‘Farmer White’ Somerset Cricket Writing

This site contains the collected writings of ‘Farmer White’ on Somerset cricket. During the English domestic cricket season match reports on most days of Somerset CCC First XI cricket will appear on this site, normally within a day or so of the cricket played. During the winter months occasional posts will appear. These may consist of historic ‘Farmer White’ match reports written before this site was launched in November 2018, articles and occasional poems. The most recent item will appear immediately beneath this note with earlier items, in reverse date order, beneath that. Please scroll down to view.

More information about ‘Farmer White’ and this site can be found by clicking on the tabs at the top of the page or in the maroon panel on the right of the page. The Contents page, accessible via the a tab at the top of this page, contains links to all items posted prior to the 2019 season. The maroon side panel contains categories and tags which will take you to all items related thos categories and tags.

With thanks to those who take the time to read items on this site.

‘Farmer White’

“Incredible. Just incredible.”

County Championship Division 1. Kent v Somerset. 10th, 11th, 12th and 13th June. Canterbury.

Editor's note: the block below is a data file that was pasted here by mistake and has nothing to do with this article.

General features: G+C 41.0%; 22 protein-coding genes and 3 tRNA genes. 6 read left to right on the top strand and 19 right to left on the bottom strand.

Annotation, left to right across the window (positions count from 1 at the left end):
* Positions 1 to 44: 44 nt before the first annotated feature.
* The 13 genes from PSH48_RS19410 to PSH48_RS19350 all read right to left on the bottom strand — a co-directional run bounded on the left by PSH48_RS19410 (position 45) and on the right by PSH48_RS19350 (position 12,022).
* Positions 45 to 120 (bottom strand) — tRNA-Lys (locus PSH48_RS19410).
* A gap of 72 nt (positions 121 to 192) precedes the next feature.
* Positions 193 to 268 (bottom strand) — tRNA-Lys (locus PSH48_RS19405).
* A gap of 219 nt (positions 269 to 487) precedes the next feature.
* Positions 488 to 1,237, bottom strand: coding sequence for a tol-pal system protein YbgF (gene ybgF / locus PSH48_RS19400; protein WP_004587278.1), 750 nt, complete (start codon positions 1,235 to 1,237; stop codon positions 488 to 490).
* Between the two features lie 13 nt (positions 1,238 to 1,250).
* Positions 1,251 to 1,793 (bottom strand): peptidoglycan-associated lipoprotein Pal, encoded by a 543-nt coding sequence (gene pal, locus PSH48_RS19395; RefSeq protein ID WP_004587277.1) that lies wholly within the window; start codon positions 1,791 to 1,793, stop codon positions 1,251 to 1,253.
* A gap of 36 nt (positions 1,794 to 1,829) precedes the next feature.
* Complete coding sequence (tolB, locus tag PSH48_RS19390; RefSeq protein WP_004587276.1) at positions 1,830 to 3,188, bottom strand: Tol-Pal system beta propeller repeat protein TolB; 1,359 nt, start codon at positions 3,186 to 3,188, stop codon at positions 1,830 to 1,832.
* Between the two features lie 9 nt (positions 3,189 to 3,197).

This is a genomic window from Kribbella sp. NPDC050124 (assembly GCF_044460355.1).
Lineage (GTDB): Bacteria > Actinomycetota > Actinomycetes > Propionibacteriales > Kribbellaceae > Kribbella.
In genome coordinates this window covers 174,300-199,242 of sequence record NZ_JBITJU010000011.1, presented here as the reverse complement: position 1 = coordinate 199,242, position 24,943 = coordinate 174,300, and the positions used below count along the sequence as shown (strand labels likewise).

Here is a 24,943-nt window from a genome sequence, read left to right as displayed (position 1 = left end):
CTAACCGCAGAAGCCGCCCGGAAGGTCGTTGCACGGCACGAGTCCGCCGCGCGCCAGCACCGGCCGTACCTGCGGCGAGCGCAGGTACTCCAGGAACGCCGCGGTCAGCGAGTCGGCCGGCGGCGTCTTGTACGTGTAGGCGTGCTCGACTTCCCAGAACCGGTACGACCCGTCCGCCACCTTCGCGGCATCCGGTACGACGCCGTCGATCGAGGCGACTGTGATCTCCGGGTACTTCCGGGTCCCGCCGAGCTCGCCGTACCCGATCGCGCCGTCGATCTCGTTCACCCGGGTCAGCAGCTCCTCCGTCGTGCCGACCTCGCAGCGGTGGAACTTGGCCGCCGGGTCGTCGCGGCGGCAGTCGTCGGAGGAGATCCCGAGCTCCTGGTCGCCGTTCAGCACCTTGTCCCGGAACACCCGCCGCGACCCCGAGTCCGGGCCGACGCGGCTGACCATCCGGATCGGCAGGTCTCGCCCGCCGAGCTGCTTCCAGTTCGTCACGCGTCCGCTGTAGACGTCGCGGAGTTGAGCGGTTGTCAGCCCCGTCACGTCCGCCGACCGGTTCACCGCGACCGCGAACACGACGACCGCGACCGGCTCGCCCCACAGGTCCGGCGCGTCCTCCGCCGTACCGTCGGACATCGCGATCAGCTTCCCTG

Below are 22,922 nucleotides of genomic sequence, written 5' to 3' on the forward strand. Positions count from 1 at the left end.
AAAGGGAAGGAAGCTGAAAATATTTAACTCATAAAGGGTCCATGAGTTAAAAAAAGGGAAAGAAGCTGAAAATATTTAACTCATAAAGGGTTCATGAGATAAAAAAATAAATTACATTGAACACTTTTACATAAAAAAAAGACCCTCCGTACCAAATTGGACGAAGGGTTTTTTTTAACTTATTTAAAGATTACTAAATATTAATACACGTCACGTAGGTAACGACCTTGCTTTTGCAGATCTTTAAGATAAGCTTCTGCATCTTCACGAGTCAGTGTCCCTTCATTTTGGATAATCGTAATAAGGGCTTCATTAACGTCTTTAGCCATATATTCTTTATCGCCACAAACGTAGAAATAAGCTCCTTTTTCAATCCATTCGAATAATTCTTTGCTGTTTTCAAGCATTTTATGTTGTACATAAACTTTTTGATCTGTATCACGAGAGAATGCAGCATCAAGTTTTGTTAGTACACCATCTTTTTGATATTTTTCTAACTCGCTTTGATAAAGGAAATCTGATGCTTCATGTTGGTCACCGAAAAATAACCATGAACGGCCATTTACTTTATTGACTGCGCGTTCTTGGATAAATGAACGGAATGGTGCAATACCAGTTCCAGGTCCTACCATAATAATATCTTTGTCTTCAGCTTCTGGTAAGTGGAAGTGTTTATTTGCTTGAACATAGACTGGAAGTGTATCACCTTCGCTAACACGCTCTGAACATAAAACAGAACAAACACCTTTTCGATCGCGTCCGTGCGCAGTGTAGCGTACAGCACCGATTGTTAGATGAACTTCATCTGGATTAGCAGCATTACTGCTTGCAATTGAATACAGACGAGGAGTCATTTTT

Overnight. Kent 139 and 24 for 2. Somerset 169. Kent trail by six runs with eight second innings wickets standing.

Fourth day. 13th June – “Incredible. Just incredible.”

“Incredible. Just incredible.” said the text. And incredible it was. Eight Kent wickets in less than an hour and the sight of Somerset’s Overton brothers gathering slip catches at second and third slip as if they were catching tennis balls thrown to them on a beach. That is the overriding picture that sticks in the mind after a final afternoon sitting in the top of the Frank Woolley Stand at the Pavilion End of the St. Lawrence Ground. Sitting among the images of those Overton catches is one of Davies flying effortlessly down the leg side at full stretch to snare a ball which had found the inside edge of the bat. Seen from behind on a small ground the view of slip and wicketkeeping catches is to my mind one of the great sights of cricket. The action is close, nothing impedes the view and you can watch the arc of the ball all the way to the hands of the fielder unless it flies straight to him. Whereas the ball which flew of the edge of Dickson’s bat and straight into the hands of Hildreth at the far end disappeared into a flurry of distant movement from bat, batsman, bowler and keeper. Only the instantaneous celebration of the cordon and Overton running to the far end, arm held aloft, set the heart racing yet again.Read More »